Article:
Apparently the sail blew up in moderate condtions during a controlled jibe. North Sails has taken responsibility for the failure and is repairing the sail free of charge. They are reportedly mystified as to why/how this could have happened. The delivery crew, led by Steve Pettengill, will use the repaired sail to take the boat back to the States and will also carry a spare main. Paris in his new post implies but does not state that this “old” sail was aboard when he lost the number one mainsail, as he states: “With three onboard they can change the sail though it would have been unlikely that I could have done it alone.”
I had wondered about that actually. Could he bend on a new main alone at sea? It certainly wouldn’t be easy, but you’d never know for sure until you tried.
Sometime today allegedly Dr. Paris will provide another post describing a problem with his rudder (never mentioned before) and tomorrow will discuss whether he’ll try again. Which implies he might.
Here’s some advice if he does: expect some major sail damage and be prepared to deal with it at sea.
Whatever you make of all this, I’ve got to hand it to the man. I’d be very daunted handling those huge laminated sails alone. We’ll recall that Dodge Morgan, whose old non-stop RTW record the good doctor is trying to best, sailed his voyage on American Promise with a Dacron roller-furling mainsail, a much easier beast to handle, at least when it’s working properly. Morgan, interestingly, was initially very nervous about the sail and worried over being to repair or replace it at sea. As far as we know, it gave him no trouble and he ultimately concluded that it allowed him to make a faster passage, as his confidence in being to reef quickly and incrementally enabled him to keep maximum sail area flying at all times.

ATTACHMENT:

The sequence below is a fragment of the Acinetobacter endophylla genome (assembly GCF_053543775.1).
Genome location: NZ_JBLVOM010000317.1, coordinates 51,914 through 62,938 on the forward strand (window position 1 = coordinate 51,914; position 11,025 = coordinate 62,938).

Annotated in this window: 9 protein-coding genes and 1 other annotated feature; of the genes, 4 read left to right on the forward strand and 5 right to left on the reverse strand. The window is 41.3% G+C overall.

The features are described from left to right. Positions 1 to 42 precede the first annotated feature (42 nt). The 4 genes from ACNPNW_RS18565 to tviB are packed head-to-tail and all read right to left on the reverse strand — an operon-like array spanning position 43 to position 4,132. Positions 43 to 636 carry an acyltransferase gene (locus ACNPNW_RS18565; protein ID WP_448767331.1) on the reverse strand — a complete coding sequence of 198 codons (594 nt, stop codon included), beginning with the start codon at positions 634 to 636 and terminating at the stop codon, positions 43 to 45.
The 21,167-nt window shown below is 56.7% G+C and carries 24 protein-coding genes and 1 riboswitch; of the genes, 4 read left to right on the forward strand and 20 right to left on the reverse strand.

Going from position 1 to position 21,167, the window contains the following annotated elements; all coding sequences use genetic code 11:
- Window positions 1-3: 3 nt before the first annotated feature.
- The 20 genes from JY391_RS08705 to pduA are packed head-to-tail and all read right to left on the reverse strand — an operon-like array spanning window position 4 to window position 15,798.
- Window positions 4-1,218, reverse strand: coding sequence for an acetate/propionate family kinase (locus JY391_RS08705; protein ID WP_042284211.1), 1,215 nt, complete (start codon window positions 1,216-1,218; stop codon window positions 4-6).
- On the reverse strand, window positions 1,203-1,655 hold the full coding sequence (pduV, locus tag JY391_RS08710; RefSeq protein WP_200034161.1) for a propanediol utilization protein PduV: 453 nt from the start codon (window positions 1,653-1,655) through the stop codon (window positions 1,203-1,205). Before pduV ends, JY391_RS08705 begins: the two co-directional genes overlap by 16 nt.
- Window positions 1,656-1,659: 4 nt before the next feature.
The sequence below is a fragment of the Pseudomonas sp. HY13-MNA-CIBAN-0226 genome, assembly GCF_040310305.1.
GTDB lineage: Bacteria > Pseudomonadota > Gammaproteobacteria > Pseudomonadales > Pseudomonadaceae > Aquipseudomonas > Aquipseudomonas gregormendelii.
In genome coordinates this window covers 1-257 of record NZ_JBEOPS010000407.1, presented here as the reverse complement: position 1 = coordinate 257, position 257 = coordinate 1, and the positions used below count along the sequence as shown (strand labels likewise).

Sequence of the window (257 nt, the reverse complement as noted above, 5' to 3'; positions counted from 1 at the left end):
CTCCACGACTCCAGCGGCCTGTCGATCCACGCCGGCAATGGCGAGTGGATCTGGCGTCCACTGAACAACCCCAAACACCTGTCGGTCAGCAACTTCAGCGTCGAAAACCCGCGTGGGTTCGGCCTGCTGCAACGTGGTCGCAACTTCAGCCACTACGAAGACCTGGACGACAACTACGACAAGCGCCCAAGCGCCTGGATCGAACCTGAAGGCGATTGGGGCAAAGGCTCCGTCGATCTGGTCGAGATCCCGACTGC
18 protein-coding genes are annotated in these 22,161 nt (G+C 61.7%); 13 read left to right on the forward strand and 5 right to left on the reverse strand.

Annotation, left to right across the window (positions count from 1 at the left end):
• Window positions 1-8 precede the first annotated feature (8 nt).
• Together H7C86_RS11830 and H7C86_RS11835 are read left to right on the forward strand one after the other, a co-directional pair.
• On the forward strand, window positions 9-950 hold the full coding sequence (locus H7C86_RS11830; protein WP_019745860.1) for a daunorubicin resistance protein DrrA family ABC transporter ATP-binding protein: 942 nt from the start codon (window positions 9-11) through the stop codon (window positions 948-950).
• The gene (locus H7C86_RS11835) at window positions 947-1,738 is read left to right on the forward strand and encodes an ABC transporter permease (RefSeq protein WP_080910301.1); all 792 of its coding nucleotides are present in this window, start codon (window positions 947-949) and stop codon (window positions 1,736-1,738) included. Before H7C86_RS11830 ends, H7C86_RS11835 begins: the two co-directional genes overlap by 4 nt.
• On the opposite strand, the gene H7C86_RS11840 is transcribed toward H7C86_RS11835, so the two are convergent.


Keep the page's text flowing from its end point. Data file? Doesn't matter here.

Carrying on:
ANOTHER UPDATE: Per those two additional blog posts, Paris has now described how he discovered after reaching Cape Town that one his rudders was slipping in its quadrant and had dropped down a few inches. He also put up a photo:
Definitely might have become a serious problem!
Plus he’s laid out his schedule for the next few years: 2015, help his wife finish hiking the Appalachian Trail; 2016, ride motorcycles with his son all the way from Alaska to Florida; 2017, bicycle across the country. Obviously, he’s a busy guy! So his next opportunity to try this sailing tip again won’t be until 2018.
If he does do it then (he’ll be 80!) he’s decided he’ll need a smaller boat, say 56-58 feet. So look for Kiwi Spirit to be showing up soon on the brokerage market. If you wait long enough you can probably buy her for a fraction of what it cost to build her!
Here’s some advice to the doctor I would offer: make the boat even smaller, say 50-53 feet, and much simpler! Stop worrying about setting speed records and focus on just finishing the course. Doing a non-stop RTW at this age is a huge accomplishment all on its own. And forget all this hoo-hah about a “green” voyage. Get yourself a windvane and call it even.
Nuff said for now!